I’m putting the following story behind a cut, because it deals with pretty traumatic stuff. I witnessed a cat get hit by a car. While I don’t get gory, I am factual and honest. I’ll understand if you don’t want to read it.
Two weeks ago, I witnessed as a cat got hit by a car. In the moment there was nothing I could do. I saw the cat bolt, and the car come, and I shrieked in panic but it was too late. The car didn’t even slow down, let alone stop.
Having just lost my cat about a month earlier, I think it hit me extra hard. It was somebody’s baby out there in the street. I asked out to the ether “What do we do?” My neighbor said, “I don’t think there’s anything we can do.” But he was wrong.
I ran inside to get an old towel, then ran into the street to tend to the kitty. He had already passed on from this world. So I scooped him up and got him out of the road. Once he was safely in my front yard, I checked for a collar, which thankfully he had. My partner, wanting to help, asked me for the number on the tag. I started to read it off, and then I flipped the tag over – there was an address! He lived across the street.
Before my partner could finish dialing the number, I ran over to the neighbors house. The door was answered by a girl who, at most, was approaching her mid-twenties. “Hi,” I said, “I’m you neighbor. I’m really sorry to tell you this but your cat has been hit by a car.” I held up the collar for her. Then she did the sweetest thing, she knelt down and hugged the big, beautiful dog that stood by her side.
Once she let go of her pup, she took the collar, and hollered back to someone else in the house to call their roommate, “It’s Teddy,” she said.
I extended my sincerest apologies, and told her I’d gotten him out of the street, and that I’m so sorry, and I’m so sorry. I mean, what else was I supposed to say. At some point I mentioned that I’d lost my pet, recently, but I really just wanted to extend sympathy. I wanted to apologize for the loss of her friend and for ruining her Friday night.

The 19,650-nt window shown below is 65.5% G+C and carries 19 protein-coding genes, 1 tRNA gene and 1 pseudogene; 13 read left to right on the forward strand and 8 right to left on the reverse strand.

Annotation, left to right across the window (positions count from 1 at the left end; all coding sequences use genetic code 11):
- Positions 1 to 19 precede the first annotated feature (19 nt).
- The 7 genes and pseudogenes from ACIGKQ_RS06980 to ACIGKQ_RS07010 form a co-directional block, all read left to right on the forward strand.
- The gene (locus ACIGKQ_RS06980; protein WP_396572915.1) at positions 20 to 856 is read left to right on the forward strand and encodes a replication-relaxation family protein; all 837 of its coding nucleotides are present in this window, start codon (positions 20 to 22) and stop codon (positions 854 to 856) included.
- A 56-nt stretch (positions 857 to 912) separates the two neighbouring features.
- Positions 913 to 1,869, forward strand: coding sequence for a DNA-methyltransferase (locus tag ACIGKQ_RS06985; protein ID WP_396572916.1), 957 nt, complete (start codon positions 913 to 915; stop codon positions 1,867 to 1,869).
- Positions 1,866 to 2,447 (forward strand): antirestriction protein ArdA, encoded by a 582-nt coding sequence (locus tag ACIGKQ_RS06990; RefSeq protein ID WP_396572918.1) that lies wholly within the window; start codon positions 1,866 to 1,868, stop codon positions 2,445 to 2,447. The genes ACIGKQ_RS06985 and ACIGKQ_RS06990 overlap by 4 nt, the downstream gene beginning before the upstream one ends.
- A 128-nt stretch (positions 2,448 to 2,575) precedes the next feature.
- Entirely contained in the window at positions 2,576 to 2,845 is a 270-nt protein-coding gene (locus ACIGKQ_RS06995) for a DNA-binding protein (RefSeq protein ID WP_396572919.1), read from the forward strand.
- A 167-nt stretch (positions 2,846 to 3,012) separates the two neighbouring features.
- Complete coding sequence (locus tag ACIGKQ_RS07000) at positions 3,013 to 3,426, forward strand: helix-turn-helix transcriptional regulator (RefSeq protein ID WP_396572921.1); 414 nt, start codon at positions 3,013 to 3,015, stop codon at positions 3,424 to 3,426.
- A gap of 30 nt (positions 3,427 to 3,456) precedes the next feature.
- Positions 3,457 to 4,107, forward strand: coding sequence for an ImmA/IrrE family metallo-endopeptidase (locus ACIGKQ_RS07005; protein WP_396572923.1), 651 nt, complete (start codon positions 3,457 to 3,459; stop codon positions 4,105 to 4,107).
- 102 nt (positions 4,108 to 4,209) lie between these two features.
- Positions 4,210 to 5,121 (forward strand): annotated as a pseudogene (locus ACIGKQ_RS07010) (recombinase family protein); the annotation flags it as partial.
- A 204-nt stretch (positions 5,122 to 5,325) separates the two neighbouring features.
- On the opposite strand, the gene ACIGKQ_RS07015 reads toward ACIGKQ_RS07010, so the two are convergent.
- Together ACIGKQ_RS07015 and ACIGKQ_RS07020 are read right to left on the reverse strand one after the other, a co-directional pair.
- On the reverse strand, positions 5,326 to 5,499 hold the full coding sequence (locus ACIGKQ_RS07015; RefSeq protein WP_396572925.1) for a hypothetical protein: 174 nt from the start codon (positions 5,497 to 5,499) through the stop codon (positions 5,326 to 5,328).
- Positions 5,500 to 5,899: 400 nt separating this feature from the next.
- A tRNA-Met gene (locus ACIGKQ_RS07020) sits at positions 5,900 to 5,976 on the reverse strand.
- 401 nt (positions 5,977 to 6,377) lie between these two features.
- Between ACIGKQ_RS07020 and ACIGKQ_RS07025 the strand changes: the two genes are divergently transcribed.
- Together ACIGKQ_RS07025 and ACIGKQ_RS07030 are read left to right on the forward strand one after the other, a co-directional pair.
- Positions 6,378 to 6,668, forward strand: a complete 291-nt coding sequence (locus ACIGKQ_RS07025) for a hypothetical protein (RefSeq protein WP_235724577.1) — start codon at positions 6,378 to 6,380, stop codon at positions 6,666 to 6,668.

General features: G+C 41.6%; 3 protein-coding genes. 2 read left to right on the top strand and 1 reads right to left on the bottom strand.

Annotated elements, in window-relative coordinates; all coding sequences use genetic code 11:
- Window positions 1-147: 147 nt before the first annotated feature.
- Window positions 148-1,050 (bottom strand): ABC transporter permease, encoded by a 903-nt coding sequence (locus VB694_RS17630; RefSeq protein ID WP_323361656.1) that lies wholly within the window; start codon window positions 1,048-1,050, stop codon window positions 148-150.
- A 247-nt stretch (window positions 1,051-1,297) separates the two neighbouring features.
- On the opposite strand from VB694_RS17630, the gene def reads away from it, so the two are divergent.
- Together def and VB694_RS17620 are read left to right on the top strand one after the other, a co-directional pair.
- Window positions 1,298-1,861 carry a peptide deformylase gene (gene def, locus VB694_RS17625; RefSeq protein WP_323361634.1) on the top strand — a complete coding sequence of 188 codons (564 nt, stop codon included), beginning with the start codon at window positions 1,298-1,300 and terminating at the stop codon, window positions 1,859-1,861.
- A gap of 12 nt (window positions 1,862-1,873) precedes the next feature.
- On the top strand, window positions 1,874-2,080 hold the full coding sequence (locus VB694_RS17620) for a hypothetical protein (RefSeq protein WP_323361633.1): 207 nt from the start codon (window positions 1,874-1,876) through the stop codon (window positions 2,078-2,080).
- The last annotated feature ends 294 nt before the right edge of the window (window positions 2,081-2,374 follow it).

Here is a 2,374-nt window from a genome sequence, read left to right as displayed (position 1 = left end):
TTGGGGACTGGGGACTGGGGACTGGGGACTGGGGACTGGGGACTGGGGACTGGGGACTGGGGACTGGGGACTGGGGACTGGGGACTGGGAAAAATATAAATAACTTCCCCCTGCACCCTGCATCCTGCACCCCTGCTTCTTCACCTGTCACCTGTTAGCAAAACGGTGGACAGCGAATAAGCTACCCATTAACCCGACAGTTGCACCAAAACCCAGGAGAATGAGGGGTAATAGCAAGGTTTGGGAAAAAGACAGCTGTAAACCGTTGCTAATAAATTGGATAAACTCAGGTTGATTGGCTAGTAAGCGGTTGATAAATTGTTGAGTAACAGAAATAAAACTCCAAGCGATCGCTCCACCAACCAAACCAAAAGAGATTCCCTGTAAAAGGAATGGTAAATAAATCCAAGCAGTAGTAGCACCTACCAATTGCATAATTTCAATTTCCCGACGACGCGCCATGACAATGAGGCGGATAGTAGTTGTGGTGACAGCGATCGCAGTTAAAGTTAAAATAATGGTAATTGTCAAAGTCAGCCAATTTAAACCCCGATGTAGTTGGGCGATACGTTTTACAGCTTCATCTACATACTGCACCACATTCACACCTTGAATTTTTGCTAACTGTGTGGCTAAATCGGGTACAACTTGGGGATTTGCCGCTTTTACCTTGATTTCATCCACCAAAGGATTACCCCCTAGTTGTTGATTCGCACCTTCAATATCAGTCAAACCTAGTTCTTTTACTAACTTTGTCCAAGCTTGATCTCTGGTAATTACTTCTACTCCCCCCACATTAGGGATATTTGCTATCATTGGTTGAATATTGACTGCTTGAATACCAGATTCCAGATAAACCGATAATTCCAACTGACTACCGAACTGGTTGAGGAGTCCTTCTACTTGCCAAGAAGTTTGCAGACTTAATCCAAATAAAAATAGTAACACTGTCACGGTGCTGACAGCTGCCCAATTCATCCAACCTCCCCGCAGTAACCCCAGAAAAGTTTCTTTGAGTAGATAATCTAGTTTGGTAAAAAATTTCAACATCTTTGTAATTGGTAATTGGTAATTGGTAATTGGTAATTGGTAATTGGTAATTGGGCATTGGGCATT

She sat with Teddy’s body until her friend was able to arrive with a box and transport him into it. She initially had tried to pick him up through the towel, and having done that with Gunter weeks before, I cautioned her against it. The limpness in the body of an animal you love is… well, it’s heartbreaking. I wanted to protect her from feeling that. I wanted to protect myself from seeing her experience that, and feeling it all over again, myself.
After they collected Teddy, they headed back towards their house. My next door neighbor, the one who said there was nothing to do, told me he was sorry I had to see that. I shrugged. I was sorry I had to see it too.
Once the initial drip of adrenaline slowed, I found myself asking Why? Why did I have to see it? What was the purpose? Was I supposed to be there to handle the situation? Why me? Hadn’t I seen enough lately? It was the first thing in a long time that made me consider a higher power, even if that higher power seemed cruel.
I will admit I am proud of myself for snapping into action. I have a history of freezing when things get intense, and the action shows how much improvement I’ve made in the realm of PTSD. I didn’t let shock get in the way of doing the right thing. I have to hold onto this, as it’s my only consolation.
Since that night, I have felt the PTSD symptoms crawl back into my life. The moment plays on a continuous loop in my head, and flashes in the corner of my eye every time I glance at the street in front of my house. I’m haunted by the feeling that another horrible moment is just on the horizon. That again, I’ll be made to witness some trauma that is out of my control.
I’m sure I’ll be processing that night for a long time. It took two weeks to be able to write about it, and to be honest, I’m writing about it just to get it out of my head. I can’t carry this on my own anymore. Maybe that’s the lesson – learning to ask for help.
I guess I don’t have a good ending for this story. It doesn’t tie up neatly or have happy ending. Just a reminder to keep your cats inside.